As expected, there was public outcry not just about another trip to Saudi Arabia, the third within a space of two months, but also on the unprecedented decision to send the appropriation bill to the National Assembly through the special adviser. By then also, there were speculations that the president was actually evacuated on a stretcher to the airport in an ambulance. It was a story that got ample mention on the international media, and the president himself was said to have monitored the news throughout the trip that spoke of his visit to “an undisclosed hospital” in Saudi Arabia for an equally “undisclosed ailment” on Aljazeera.

The first indication I got that the president might actually be on his way back to the country came via an SMS after my phone beeped at 6:00 p.m. on Tuesday, November 23, 2009. It was from Omoyele Sowore of saharareporters. He had information that the president had left the hospital and was in fact at the Saudi airport on his way back to Nigeria, he wrote.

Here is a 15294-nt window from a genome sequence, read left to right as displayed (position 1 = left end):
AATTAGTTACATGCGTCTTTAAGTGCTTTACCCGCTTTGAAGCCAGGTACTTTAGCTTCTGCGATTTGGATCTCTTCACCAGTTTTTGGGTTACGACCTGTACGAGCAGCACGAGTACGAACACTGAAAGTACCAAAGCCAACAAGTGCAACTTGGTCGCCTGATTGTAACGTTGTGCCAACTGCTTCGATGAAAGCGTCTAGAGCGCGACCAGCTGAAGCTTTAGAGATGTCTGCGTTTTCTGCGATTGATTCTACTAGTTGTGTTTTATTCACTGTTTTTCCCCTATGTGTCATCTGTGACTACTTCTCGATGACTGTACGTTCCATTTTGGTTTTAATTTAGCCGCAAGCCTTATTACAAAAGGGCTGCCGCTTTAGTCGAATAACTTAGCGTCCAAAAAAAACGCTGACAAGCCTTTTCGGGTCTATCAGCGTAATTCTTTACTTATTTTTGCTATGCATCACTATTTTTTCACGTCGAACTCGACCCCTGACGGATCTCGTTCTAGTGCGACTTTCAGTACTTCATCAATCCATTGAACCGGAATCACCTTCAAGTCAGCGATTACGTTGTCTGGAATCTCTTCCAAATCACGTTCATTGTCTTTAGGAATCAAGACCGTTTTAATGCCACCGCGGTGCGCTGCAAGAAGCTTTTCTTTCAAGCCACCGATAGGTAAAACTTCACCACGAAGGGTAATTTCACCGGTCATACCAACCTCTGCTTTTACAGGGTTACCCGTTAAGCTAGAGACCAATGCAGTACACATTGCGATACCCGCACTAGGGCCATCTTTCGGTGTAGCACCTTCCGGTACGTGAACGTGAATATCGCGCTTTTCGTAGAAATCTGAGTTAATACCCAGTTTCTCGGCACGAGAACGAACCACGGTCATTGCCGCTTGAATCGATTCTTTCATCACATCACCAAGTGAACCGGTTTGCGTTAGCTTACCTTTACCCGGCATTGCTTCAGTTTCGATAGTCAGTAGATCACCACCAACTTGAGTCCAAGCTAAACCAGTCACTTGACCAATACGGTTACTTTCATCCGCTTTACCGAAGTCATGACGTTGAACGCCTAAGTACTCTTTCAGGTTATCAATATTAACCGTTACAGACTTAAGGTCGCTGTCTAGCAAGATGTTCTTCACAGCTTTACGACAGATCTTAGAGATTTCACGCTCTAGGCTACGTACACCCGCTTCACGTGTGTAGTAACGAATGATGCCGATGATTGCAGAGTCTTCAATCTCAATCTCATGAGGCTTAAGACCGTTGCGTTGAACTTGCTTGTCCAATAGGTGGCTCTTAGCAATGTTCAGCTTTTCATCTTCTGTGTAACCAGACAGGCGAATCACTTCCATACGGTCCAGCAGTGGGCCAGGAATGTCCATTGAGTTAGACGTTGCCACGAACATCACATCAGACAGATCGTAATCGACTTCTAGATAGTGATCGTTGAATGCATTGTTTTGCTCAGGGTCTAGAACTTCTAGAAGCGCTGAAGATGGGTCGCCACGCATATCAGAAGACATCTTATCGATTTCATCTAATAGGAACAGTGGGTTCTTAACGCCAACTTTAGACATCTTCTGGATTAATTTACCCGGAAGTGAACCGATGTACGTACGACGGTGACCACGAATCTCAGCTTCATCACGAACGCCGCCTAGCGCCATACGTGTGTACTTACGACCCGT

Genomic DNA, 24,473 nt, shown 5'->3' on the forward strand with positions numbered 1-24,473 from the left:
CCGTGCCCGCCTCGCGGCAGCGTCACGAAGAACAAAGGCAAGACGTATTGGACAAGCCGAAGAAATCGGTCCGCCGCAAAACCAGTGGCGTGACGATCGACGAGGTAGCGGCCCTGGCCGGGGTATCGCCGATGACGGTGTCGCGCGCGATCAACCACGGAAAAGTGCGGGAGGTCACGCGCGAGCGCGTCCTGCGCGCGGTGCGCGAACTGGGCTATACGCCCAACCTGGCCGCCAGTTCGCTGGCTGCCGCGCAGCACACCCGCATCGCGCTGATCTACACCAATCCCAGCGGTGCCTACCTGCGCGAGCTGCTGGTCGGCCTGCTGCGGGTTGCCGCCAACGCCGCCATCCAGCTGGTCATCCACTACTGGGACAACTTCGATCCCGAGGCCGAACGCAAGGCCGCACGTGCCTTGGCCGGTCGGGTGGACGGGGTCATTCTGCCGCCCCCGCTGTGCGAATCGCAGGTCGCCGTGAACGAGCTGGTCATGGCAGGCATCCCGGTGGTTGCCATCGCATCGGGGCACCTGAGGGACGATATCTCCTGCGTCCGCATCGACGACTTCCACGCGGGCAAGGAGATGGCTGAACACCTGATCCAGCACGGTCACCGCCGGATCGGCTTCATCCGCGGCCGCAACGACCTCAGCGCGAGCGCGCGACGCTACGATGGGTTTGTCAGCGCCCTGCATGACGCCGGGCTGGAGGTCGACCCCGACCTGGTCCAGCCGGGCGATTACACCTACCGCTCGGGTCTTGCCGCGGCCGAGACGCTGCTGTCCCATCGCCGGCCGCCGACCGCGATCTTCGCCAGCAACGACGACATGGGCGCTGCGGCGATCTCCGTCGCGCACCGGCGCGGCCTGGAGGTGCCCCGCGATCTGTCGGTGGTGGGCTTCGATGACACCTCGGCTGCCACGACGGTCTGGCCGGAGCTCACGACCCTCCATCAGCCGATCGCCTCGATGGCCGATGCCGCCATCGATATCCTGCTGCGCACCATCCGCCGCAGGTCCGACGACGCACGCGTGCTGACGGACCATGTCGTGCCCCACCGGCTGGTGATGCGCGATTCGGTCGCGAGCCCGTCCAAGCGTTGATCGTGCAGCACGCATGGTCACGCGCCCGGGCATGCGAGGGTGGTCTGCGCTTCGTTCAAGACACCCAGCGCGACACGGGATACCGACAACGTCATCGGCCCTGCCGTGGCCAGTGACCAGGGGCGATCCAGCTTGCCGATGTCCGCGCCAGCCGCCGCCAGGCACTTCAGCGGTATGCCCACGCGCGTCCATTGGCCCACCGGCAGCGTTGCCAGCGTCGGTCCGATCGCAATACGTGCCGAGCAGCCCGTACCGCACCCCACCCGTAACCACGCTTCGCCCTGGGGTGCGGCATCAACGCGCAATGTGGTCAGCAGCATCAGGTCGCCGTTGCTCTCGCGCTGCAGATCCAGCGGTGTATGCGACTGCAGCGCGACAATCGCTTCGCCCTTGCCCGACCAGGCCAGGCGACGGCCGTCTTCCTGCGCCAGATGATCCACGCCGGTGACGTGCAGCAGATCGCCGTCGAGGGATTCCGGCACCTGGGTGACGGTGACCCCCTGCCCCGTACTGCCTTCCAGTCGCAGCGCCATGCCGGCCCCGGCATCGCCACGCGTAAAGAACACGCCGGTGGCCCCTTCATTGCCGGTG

Sensing that the story might be true after all, I tried the Saudi numbers of the security details attached to the president, and when I could not reach any of them, I concluded that surely the president was indeed on his way back to Nigeria this time. Given the political situation in Nigeria at the time, the illness of the president, and his continued stay in

Saudi Arabia had caught the attention of the cable networks, most of which had detailed their correspondents in Saudi Arabia to monitor the situation. It was, therefore, no surprise that the moment the president left the hospital, they immediately alerted their correspondents in Nigeria.